The Three Musketeers by Tom Wood


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SCENE 1 - TAKING LEAVE

THE COURTYARD OF A MODEST COUNTRY ESTATE.

Early morning - April, 1625. Tarbes, Gascony, France

A young lad and a very fit older man are dueling viciously. They shout
and exclaim as they tumble and roll. Near decapitations and stabbings.

Eventually, the older man pins the younger with a sword to the throat.

PERE: Finite!
D'ART: The “pusatta”, now I remember!
PERE: You must not hesitate for an instant!
D'ART: (nods)
PERE: It is by courage- please observe- by courage alone, that a
gentleman can make his way nowadays.
D'ART: Yes, father…
PERE: He who hesitates for a second allows his destiny to escape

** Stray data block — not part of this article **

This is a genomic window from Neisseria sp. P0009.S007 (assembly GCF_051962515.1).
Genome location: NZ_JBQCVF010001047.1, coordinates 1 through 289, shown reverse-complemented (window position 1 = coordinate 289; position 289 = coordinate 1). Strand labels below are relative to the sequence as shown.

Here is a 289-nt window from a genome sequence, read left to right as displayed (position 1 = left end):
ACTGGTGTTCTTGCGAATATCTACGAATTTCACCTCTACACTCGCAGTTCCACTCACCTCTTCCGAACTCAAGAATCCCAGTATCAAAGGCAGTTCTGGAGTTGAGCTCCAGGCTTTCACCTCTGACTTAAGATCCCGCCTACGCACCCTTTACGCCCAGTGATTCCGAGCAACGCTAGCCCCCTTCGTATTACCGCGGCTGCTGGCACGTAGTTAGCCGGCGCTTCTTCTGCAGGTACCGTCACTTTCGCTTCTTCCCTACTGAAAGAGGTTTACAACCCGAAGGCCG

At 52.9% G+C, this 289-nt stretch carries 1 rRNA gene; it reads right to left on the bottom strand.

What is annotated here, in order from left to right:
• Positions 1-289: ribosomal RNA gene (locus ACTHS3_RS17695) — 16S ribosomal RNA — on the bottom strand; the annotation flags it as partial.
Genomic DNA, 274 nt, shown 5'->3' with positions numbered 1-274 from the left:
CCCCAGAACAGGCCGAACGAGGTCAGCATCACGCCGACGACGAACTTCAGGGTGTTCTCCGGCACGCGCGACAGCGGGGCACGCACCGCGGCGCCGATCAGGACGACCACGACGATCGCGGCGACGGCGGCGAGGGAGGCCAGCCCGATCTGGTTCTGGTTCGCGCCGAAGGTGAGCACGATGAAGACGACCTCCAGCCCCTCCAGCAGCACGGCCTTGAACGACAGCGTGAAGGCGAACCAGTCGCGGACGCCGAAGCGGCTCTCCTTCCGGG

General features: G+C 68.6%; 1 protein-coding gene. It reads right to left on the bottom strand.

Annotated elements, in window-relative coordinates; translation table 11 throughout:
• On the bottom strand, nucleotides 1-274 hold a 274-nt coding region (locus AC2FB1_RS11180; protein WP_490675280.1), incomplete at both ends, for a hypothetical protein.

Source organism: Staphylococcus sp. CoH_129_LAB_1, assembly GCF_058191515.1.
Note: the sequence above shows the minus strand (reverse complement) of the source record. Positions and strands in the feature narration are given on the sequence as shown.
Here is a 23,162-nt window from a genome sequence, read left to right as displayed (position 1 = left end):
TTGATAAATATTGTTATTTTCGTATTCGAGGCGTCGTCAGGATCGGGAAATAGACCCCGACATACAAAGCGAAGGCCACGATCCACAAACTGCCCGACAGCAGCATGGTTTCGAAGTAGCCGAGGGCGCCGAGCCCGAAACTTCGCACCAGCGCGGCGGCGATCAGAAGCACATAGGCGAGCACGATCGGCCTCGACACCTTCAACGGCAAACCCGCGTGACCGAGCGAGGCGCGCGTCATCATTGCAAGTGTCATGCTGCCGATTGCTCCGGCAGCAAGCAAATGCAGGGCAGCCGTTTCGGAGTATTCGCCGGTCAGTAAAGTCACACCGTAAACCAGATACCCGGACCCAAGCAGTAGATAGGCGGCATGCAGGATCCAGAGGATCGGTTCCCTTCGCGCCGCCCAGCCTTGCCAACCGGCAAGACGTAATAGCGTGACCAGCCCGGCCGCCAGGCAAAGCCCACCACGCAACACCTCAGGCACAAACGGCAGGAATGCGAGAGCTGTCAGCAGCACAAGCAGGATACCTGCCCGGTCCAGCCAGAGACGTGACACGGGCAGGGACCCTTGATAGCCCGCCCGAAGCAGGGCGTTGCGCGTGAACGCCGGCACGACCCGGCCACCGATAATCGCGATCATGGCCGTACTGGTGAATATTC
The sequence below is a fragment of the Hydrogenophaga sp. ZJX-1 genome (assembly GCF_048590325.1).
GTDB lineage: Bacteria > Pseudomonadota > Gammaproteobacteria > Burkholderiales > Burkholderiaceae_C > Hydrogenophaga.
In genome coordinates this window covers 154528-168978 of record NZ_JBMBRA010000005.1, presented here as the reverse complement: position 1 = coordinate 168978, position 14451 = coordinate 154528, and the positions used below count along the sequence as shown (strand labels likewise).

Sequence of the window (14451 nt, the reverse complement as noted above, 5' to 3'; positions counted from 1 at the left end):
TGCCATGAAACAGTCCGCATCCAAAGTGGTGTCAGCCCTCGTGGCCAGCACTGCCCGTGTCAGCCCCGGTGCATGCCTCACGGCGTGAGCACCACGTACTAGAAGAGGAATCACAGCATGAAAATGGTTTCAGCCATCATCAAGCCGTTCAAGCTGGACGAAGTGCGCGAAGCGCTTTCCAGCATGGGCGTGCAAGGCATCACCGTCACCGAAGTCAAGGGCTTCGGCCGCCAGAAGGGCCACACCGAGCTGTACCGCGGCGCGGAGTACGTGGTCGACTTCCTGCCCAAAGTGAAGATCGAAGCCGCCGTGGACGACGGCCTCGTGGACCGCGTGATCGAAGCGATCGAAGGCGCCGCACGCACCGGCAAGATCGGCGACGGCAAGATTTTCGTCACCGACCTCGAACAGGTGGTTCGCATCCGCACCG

which, for just t hat instant, Fortune holds out to him.
D'Artagnan turns his back to his father, to drink from a bucket…
D'ART: If I am to reach Paris…
Old D'ART launches a surprise attack. Mere D'Artagnan enters with
a saddle bag.
PERE: Coupe Riposte. Encore. Froissemont. No. Montant. Good. Degage. A
bit too slo-OH! Good. Degage. Good! Trompement! Tierce not Thrust.
Good! Very Good!
D'Artagnan disarms his father.
PERE: Not bad. But you must be fearless; for two reasons: the
first…
D'ART: That I am a Gascon.
MERE: You are a Gascon!
PERE: And the second?
D'ART: That I am your son.
A beat. Pere grabs D'Artagnan and hugs him fiercely.
MERE: Must you really leave so soon?!
PERE: I have nothing to give you, my son, but these fifteen crowns
and my horse.
D'ART: You are too generous, father. You should keep Jonquille…
MERE: Avoid cold drafts, wet feet and loose women.
PERE: That horse was born in the house of your father which ought to